Monday, September 16, 2013

Einstein's Eighth Wonder


One of Albert Einstein's famous quotes dealt with finance, not physics.  He said, "Compound Interest is the eighth wonder of the world.  He who understands it, earns it...he who doesn't...pays it."

Compound interest is interest on a debt which includes any previously unpaid interest as principal.  In other words, interest on interest.  The classic example is the credit card.  Assume you have a balance of $1,000 on your card which accrues interest at 12% per annum.  Therefore, the simple interest on the debt is $120 per year or $10 per month.  If you make a payment of $5 one month, the unpaid $5 of accrued interest becomes part of the principal the next month.  Next month, your new balance is $1,005 on which the interest rate is again calculated.  On a larger scale, think of America's national debt.  One of its bonds comes due.  To raise the cash to pay off the bond, the federal government issues a new bond which includes the principal of the old bond plus the accrued interest.  

Compounding also works in calculating returns on investments using the mathematical Rule of 72.  It states that you can determine your annual rate of return on an investment if you know how many years it takes for the investment to double.  If you divide the number 72 by the number of years, the result is the rate of return.  Conversely, if you know your rate of return on the investment, you can determine how long it will take for your investment to double.  Using the same formula, you divide 72 by your rate of return and the result is the approximate number of years it will take for the investment to increase 100%.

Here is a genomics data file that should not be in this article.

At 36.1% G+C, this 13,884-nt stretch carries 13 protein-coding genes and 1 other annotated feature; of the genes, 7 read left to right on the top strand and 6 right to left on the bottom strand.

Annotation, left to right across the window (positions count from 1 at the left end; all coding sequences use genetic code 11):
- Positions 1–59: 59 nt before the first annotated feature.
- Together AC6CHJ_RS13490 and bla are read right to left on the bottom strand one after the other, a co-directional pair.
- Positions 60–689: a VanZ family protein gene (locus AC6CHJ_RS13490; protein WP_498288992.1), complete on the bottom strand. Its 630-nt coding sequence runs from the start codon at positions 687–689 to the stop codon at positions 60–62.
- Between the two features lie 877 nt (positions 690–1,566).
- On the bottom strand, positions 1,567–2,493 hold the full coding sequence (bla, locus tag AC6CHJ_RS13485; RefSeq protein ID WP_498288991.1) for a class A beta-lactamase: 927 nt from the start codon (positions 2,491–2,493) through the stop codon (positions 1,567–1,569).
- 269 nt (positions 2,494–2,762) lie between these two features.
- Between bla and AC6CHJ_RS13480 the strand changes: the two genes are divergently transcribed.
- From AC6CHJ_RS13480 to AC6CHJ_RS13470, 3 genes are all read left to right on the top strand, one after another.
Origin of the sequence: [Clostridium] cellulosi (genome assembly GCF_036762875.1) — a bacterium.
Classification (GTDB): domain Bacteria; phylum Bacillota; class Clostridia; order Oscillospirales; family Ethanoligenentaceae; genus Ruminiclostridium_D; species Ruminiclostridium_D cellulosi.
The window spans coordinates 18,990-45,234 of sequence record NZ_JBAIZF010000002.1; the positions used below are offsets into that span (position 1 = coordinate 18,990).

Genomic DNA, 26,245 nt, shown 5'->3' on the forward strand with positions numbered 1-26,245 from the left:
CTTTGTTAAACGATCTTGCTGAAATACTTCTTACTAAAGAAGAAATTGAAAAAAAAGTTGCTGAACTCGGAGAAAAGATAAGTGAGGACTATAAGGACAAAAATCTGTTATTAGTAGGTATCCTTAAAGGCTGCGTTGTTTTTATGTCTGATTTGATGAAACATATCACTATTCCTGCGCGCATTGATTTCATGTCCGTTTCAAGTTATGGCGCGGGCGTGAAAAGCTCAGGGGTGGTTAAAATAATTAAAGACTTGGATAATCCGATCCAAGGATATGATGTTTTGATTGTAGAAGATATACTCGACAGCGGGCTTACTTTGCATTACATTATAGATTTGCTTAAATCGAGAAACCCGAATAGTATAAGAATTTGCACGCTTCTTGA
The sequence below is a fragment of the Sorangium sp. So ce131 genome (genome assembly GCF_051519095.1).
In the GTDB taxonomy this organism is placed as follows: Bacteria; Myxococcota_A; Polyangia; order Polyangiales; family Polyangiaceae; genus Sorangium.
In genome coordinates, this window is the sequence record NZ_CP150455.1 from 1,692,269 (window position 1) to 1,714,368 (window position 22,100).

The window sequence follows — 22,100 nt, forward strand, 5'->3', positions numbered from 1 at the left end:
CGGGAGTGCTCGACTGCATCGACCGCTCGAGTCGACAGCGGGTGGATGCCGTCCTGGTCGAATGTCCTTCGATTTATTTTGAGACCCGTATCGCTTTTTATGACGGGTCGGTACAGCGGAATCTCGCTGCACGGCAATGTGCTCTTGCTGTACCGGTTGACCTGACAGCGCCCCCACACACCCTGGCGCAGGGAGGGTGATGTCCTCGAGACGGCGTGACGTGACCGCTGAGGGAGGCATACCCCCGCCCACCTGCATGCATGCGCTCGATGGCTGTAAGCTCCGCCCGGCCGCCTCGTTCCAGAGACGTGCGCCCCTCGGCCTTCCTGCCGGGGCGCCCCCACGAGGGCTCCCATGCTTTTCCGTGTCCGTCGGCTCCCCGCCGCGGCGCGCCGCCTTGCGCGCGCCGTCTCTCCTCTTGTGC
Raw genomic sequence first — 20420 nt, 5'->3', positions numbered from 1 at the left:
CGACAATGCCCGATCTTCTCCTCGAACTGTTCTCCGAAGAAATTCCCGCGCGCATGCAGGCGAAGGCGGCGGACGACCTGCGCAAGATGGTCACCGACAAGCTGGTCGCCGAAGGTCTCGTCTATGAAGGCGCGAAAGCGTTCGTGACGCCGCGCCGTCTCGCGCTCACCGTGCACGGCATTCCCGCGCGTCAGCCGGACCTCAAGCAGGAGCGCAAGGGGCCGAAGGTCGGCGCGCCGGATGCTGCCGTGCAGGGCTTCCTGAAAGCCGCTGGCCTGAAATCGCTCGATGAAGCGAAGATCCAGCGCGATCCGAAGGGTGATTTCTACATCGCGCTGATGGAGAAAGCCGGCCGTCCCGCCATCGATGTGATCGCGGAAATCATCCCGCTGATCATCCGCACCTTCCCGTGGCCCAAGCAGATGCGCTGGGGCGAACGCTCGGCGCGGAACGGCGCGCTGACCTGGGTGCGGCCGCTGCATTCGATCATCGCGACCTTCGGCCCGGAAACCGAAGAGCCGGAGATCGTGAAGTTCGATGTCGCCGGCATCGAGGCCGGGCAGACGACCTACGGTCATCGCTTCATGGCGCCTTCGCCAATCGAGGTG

All Wall Street professionals advise people to start investing as early as possible, length of time being one of the factors in growing a portfolio.  The sooner an individual starts investing, the longer for the portfolio to grow.  One simple example (and a suggestion to parents and grandparents).  Assume you open an Individual Retirement Account for your child with $2,000 per year starting when he or she is 14 years old.  You invest an additional $2,000 each year for four years for a total of $8,000.  Neither you nor your child make any further deposits into the account.  Assume that amount is invested in an S&P 500 Index fund, which has, despite yearly ups and downs, grown at an average of 8% per annum over the last several decades.  If the return is 8% per annum, then the Rule of 72 states that the amount will double every nine years.  At that rate of return, the $8,000 will have doubled by the time he or she reaches 27.  The $16,000 will become $32,000 by his or her 36th birthday.  When your adult child celebrates his or her 45th birthday, the IRA will be worth $64,000.  That amount will have grown to $128,000 by age 54.  By 65, with one more double, the IRA will be worth $256,000.  And this is without putting one more penny into the account!  With continued $2,000 investments over and above the initial $8,000 (that's his or her job), the IRA should grow to well over $1 million dollars by the time that former 14 year old reaches retirement.

Compounding is an investor's best friend and a debtor's worst enemy.

Comments are always welcome.

No comments:

Post a Comment